Clammy hands, a racing heart, thoughts spinning out of control, worrying about what others are thinking about you– these could be a few symptoms of social anxiety. Unless you are a natural born casanova, odds are, you probably experienced social anxiety in some way or form. It could be triggered by going to a new school for the first time, attending a meeting with persons of great importance, or a large party with a big crowd. There are many situations where social anxiety can present itself and many different ways a person can experience it.

Social Anxiety Holding Me Back

There is a difference between not being a “people person” and genuinely suffering with social anxiety. The easiest way to make that determination is to reflect on the functionality of one’s life. Indeed, you might feel discomfort in social settings; but, does it hold you back? Do you find yourself going out of your way to to avoid social activities to the point that it’s starting to impact your life? Struggles with social anxiety can sit on a spectrum. For some social anxiety goes as far as becoming reclusive, losing jobs, skipping school, and total lack of relationships with others. This lifestyle can be isolating and lonely. Many may wish things were different and crave connection, but are simply too afraid, nervous, or anxious to get out and satisfy that desire.

Be Your First Friend

Often the source of the anxiety is a lot of negative self-talk and forecasting the social interactions to come. A great place to start is to be your own best friend. Examine those negative thoughts and fears and question them. A common fear is being afraid that others will judge us. To that, ask yourself, “Am I a mind reader?” Am I psychic? Do I genuinely possess the ability to know what other people will or are thinking about me?” Your answer is probably, “NO.” Recognize that all the thoughts running in your head about what other people are going to think about you aren’t real thoughts from other people. Those thoughts are YOUR thoughts.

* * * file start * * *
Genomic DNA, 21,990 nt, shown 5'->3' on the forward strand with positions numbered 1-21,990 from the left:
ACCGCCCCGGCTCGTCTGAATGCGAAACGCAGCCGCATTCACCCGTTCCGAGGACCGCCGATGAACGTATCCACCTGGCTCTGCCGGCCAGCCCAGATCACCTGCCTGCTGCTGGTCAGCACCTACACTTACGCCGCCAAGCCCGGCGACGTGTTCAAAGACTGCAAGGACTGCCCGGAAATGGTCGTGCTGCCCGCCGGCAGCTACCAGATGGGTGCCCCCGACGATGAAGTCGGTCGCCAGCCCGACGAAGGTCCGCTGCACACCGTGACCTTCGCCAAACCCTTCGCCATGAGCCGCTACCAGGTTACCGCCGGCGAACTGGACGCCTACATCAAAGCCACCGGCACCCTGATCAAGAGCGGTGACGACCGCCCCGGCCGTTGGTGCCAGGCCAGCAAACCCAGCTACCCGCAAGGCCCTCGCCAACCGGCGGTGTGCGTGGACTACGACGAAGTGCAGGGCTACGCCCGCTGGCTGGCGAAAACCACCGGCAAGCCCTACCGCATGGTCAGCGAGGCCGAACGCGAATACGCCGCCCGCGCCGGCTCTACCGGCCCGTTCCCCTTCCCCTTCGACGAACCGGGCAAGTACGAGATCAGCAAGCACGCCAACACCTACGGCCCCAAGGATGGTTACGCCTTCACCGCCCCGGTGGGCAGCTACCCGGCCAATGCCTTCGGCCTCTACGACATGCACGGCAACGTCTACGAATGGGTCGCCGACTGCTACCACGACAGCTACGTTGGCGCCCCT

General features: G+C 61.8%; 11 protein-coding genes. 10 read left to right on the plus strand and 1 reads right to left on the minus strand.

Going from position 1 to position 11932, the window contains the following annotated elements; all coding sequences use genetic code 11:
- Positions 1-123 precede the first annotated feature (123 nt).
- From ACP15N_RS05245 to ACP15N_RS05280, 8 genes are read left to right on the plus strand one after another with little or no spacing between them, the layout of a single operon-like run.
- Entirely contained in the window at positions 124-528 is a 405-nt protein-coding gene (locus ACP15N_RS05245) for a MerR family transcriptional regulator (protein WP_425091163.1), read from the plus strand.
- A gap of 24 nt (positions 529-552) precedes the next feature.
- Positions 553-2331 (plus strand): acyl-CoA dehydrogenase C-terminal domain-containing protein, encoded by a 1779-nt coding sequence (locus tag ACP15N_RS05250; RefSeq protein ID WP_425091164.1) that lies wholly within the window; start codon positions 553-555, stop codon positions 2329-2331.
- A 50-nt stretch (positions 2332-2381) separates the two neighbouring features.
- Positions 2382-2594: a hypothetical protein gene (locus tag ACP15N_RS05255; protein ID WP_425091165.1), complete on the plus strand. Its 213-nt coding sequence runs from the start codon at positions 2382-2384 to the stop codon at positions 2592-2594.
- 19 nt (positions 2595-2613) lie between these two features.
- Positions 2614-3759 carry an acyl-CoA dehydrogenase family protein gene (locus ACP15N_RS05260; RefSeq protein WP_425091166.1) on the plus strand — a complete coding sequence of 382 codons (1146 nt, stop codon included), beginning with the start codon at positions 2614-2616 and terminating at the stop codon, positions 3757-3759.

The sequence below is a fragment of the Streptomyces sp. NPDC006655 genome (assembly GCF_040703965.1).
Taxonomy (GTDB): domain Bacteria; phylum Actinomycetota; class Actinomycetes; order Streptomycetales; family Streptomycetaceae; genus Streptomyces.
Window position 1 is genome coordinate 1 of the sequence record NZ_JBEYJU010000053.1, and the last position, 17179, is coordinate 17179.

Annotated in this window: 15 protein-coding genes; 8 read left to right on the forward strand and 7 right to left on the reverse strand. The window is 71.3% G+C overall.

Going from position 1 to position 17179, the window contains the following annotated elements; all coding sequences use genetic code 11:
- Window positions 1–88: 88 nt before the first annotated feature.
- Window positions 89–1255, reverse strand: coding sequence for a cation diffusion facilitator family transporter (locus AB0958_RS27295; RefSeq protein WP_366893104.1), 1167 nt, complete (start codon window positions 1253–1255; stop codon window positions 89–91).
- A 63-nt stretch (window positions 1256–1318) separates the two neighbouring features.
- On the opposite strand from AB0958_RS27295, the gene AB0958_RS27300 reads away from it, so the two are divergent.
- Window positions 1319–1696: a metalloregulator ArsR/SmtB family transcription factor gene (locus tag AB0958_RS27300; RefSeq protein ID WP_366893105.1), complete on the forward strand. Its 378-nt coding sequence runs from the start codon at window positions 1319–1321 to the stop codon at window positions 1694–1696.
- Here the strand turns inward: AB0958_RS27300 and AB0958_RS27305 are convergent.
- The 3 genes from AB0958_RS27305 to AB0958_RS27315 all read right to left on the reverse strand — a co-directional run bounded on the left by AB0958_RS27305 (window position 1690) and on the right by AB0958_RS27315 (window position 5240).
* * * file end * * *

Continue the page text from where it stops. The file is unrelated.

We can take this a step further. Let’s say your negative, worst case scenario actually does pan out in real life. How would the impact you? How could you recover from it? Will the world stop or continue spinning? How would your life continue on? It may be challenging to argue with yourself and answer some of these questions with a positive mindset, but the reward of connecting and discovering the social interaction that you need is so worth it.

Practice Makes Perfect

“Practice makes perfect” holds true in this situation as well. The more positive social opportunities and experiences you have, the greater your confidence will become, and the better you will become at socializing. Making conversation is a gift some have, but a skill that can be acquired. Practice talking with someone you do feel comfortable with. Make a friendly phone call. Go to the closest Starbucks and try to strike up a random conversation. Stay at that party 15 minutes longer than you wanted to.

Expect that there will be awkward moments, but be kind and forgiving to your trying self. Encourage yourself to be resilient. Get to know who you are and what you have to offer. You may be the friend that some nervous person may need.

Seeking Help for Social Anxiety

Social anxiety, again, can be a spectrum of symptoms and manifest itself in many different ways. If it is a concern and especially if it leads to feelings of depression, affecting one’s ability to function, and induces thoughts to harm oneself, seek professional mental health assistance/ counseling. The National Suicide Prevention Hotline is available 24/7 and always just a phone call away for anyone who may have thoughts of suicide. You can reach them at 1-800-273-8255.